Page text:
Practice what I preach.

29 03 2012

I had a meeting with a potential new client the other day.  I am always thrilled and delighted when my marketing dollars are working for me, which in this case is basically some very solid organic SEO built into my website which brings new inquiries regularly.

With this particular restaurant owner, we had engaged in a prior phone conversation in which we addressed some of the basics and I answered his questions on why I felt my company was best suited to help them grow their business and what set us apart as consultants.  I mentioned the usual characteristics … passion for the industry, experience, approachability and resources in the most self-deprecating manner I could. Then when we met in person, they asked again and commented on how I was the only one of several consultants they had reached out to, who actually responded to them and took the time to answer questions and establish a rapport, they wondered why?

My initial response was that I try very hard to practice what I preach.  I can’t tell my clients they need to jump all over their leads in the most timely fashion and then not do the same.  But, it got me thinking about the rest of the advice and guidance I dispense on a regular basis and I must admit, I need to follow more of my own advice!

I can’t believe this is my first blog entry in a while and I am woefully behind in my email marketing campaigns.  However, another message I always share with clients is that we cannot change the past we can only do for today and the days ahead.  So … today I am updating my facebook page, trying to befriend the new timeline and various apps, writing a blog post and creating my next email campaign, which now by the way will drive more business to my facebook page. Clearly, I need to take my own advice and practice more of what I preach … are there enough hours in the day …  will you do the same?

 





technology and the human experience

15 05 2011

I just sat down to eat breakfast and turned on the kitchen TV.  CNN was airing an interview with Google’s Eric Schmidt.  As a baby boomer and avid tech student, I am always interested in how our lives, both personal and professional, can be enriched by the warp speed changes in technology.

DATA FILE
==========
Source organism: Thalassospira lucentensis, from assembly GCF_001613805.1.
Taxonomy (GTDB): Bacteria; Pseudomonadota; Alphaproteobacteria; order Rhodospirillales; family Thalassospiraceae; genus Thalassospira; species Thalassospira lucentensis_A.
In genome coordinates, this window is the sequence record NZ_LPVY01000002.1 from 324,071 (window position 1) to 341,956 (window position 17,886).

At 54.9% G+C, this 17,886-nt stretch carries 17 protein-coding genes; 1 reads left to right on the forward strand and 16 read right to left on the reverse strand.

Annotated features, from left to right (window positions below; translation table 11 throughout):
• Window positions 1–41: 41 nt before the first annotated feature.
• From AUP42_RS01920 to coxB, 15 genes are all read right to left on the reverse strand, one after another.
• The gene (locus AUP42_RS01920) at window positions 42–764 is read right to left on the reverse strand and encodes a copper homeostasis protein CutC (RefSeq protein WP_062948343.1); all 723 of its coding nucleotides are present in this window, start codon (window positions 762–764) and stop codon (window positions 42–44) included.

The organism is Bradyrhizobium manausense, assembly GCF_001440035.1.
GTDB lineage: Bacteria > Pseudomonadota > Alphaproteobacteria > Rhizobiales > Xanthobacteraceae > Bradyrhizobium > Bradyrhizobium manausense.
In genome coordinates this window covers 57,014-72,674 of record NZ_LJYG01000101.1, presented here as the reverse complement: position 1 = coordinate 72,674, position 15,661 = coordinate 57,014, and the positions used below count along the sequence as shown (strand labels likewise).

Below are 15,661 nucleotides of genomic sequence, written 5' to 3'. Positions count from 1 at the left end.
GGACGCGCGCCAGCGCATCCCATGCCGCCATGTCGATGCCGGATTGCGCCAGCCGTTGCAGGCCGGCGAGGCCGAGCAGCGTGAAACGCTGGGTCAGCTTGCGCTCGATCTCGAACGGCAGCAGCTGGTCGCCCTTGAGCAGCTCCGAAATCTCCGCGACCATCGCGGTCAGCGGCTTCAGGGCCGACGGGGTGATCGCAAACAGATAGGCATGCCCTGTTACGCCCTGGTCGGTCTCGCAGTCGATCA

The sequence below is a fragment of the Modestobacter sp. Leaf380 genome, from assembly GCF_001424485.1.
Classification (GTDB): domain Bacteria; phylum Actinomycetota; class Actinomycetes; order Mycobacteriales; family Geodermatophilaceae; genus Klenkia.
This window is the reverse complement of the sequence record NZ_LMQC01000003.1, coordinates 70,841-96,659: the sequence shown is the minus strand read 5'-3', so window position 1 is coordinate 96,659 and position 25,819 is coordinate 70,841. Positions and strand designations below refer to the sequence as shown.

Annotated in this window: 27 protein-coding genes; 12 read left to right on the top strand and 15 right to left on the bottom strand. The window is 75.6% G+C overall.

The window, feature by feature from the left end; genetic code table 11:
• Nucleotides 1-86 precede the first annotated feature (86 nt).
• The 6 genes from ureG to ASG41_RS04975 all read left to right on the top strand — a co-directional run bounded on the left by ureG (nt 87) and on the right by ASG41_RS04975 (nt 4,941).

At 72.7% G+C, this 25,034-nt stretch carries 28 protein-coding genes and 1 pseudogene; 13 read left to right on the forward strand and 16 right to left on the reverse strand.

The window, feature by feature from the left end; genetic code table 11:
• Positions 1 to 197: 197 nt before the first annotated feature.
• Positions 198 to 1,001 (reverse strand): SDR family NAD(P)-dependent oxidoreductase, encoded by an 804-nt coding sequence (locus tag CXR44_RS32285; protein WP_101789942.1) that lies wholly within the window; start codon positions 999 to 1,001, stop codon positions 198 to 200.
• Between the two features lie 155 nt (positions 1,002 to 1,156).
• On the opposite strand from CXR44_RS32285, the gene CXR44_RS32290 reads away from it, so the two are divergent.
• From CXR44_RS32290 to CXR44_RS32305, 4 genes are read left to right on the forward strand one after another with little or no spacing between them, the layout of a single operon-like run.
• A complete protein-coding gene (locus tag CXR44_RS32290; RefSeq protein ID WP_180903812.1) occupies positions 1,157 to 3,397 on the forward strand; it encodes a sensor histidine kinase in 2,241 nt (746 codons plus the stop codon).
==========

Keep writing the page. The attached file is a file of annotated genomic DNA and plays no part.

Eric Schmidt said something that just grabbed me at the right time in the right way.  It wasn’t anything new or something that I hadn’t thought about, but it was the way he said it and how it landed for me.  As he was discussing the iPad and the Droid version of the same concept, and the differences between closed and open sources, at some point he said that “technology enables the augmentation of the human experience”, or something close to that.

WOW!  This is so true. Some of my fellow baby boomers, think of these mind-blowing advances as a “replacement” for human experience.  But when we can re-frame our thoughts about tech innovations as augmentation instead of replacement, we have a whole new ball game.  Go Bulls.

I can’t help but ponder how these augmentations will continue to impact the restaurant industry and how we will all benefit.  We already have servers with mobile units entering orders so the kitchen can run more efficiently, more lean.  We have POS (point of sale) systems that keep track of our inventory, menu mix and sales, and enable us to market promotions directly to our customers.  QR codes for smart phones which link to mini mobi sites which enable our customers to get the info they need when they want it.  What’s next for cloud computing?  How will it help keep our businesses lean, strong and healthy?

It’s Sunday and I’m heading out for some human experience visiting friends in Milwaukee.   I’m taking my Blackberry and  iPod with me in my GPS and Satellite Radio equipped ultimate mobile device …. at least it was when I was sixteen and gas was 36 cents a gallon.